The steady economy, political neutrality, and conducive business environment of Switzerland are well-known. Consequently, numerous businesspeople and financiers from around the world are considering establishing a company there. In this extensive manual, we’ll lead you through every stage of creating a Swiss corporation
1. Select a legal form for your business.
The first stage in creating a Swiss business is selecting an appropriate legal structure. Switzerland’s most popular business forms are:
- Single-person business (Einzelunternehmen)
- Joint Stock Company (Kollektivgesellschaft)
- Corporation (Kommanditgesellschaft)
- Company with Limited Liability (GmbH) Corporation (AG)
When choosing a legal structure, it’s crucial to take liability, taxation, and administrative requirements into account since each has its own advantages and disadvantages.
2. Plan your business.
The success of your Swiss business depends on a well-structured business strategy. Your plan should
- Executive summary
- Business description
- Market research
- Products and services
- Sales and marketing strategy
- Organizational structure and management
- Financial estimates
3. Pick a company name and a business domicile
Your business name must be unique and must not violate any already-registered trademarks. To determine whether the name you want is available, visit the online database maintained by the Swiss Federal Commercial Registry Office.
Moreover, you need to choose a physical business address to be entered into the Commercial Registry Office. This is a crucial decision as it will affect cantonal taxes on profit.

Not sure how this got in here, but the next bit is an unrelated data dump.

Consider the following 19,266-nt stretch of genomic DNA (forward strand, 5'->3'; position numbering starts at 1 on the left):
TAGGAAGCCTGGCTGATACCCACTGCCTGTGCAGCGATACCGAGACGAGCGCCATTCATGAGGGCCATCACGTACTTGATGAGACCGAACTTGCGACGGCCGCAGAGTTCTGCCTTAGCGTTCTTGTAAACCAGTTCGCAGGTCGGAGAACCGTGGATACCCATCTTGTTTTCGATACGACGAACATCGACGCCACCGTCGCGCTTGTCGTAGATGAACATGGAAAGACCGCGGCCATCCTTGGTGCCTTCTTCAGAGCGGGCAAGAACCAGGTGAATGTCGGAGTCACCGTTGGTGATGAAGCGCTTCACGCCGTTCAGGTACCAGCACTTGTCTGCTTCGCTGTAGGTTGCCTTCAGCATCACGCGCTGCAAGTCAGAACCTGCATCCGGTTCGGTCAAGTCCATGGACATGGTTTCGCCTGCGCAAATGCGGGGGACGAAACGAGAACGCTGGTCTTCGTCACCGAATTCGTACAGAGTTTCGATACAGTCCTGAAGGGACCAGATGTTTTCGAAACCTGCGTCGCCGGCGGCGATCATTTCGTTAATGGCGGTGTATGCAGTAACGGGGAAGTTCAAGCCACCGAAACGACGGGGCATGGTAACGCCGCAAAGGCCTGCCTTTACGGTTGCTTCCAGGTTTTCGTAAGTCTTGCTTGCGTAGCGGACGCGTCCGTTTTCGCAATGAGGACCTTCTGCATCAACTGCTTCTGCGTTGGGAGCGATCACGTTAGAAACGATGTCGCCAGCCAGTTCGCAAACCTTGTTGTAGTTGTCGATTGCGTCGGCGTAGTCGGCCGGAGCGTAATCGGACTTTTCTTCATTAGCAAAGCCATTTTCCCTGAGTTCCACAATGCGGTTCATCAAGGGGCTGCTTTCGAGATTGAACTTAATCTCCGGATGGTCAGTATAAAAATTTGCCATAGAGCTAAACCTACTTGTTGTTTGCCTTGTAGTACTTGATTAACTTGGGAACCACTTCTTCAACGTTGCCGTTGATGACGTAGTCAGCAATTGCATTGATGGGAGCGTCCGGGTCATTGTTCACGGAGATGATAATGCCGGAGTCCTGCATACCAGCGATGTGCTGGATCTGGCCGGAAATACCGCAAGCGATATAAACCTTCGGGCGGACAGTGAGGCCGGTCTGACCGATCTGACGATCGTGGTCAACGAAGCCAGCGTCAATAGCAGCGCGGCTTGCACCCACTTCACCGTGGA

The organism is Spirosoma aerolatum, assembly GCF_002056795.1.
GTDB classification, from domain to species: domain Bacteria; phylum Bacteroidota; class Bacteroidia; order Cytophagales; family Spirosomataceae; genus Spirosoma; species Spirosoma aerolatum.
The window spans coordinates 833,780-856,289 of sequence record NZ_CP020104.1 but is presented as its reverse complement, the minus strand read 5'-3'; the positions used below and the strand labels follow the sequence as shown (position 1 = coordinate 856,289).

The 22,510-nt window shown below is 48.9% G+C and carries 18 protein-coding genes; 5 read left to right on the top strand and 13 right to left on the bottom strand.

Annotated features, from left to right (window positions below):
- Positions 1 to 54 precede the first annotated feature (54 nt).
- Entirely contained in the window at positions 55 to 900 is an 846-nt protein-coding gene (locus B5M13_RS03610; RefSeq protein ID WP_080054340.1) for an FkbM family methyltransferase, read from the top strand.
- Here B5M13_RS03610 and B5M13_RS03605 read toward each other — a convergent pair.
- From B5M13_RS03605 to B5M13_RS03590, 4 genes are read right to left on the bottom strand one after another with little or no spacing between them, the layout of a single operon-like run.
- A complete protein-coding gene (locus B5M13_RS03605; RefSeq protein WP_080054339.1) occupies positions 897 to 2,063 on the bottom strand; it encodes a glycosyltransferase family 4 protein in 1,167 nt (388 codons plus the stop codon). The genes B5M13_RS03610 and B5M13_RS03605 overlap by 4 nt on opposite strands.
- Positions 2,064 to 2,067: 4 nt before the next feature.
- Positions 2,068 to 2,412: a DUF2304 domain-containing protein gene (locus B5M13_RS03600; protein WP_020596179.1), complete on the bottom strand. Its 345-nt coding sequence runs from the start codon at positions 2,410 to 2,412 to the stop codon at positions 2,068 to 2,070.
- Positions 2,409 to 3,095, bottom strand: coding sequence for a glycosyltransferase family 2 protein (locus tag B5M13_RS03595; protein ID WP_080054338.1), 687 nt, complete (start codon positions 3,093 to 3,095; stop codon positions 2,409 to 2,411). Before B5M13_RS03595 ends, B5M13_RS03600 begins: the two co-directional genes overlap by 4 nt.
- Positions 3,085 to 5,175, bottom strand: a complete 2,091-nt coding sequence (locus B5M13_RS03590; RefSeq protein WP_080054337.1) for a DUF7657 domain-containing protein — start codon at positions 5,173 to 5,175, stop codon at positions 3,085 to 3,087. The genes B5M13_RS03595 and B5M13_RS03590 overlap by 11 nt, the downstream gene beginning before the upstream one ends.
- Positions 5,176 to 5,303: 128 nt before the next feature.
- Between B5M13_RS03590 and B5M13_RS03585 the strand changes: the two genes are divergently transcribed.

4. Register your business
To register your Swiss corporation, you must get all the required paperwork ready, including:
- Articles of Association
- Founding declaration
- Company bylaws (if applicable)
- Proof of share capital payment (for GmbH and AG)
Submit your completed paperwork for examination to the Cantonal Commercial Registry Office. If it is accepted, your business will be formally registered and given a unique identification number (UID).
5. Open a business bank account
To conduct business finances in Switzerland, you must open a corporate bank account. To do this, you will need to present the registration papers for your business as well as proof of identity for each shareholder and director. Banks sometimes require deeper insights into your business plan as well.
6. Register for social insurance and taxes
You must register your Swiss business to pay taxes and social insurance obligations. This includes:
- VAT registration, if necessary
- Registration withholding tax, if employing foreigners
- Employee social insurance registration
- Obtain the relevant licenses and permits
Additionally, you might be required to apply for particular licenses or permits from Swiss authorities depending on the activities of your business. Examples include:
- permits for trade
- licenses for food and beverages
- Permits for restricted services
7. Set up your business’s administration
Once your Swiss business is operating and registered, you must set up an effective administration system,
which should include:
- bookkeeping and accounting
- payroll administration
- compliance with Swiss labor regulations
Navigating the requirements while forming a Swiss corporation can be challenging, but with careful planning and close attention to detail, it is feasible. To ensure the success of your firm, don’t forget to speak with professionals in Swiss law, business administration, and strategy.
Look no further than our team of professionals at LEGTAX if you require experienced support with the formation of your Swiss company. We provide a wide range of services, including business strategy, legal counsel, company formation, and marketing assistance. Don’t hesitate to get in touch with us today to discuss your needs for a Swiss company, and let us help you succeed.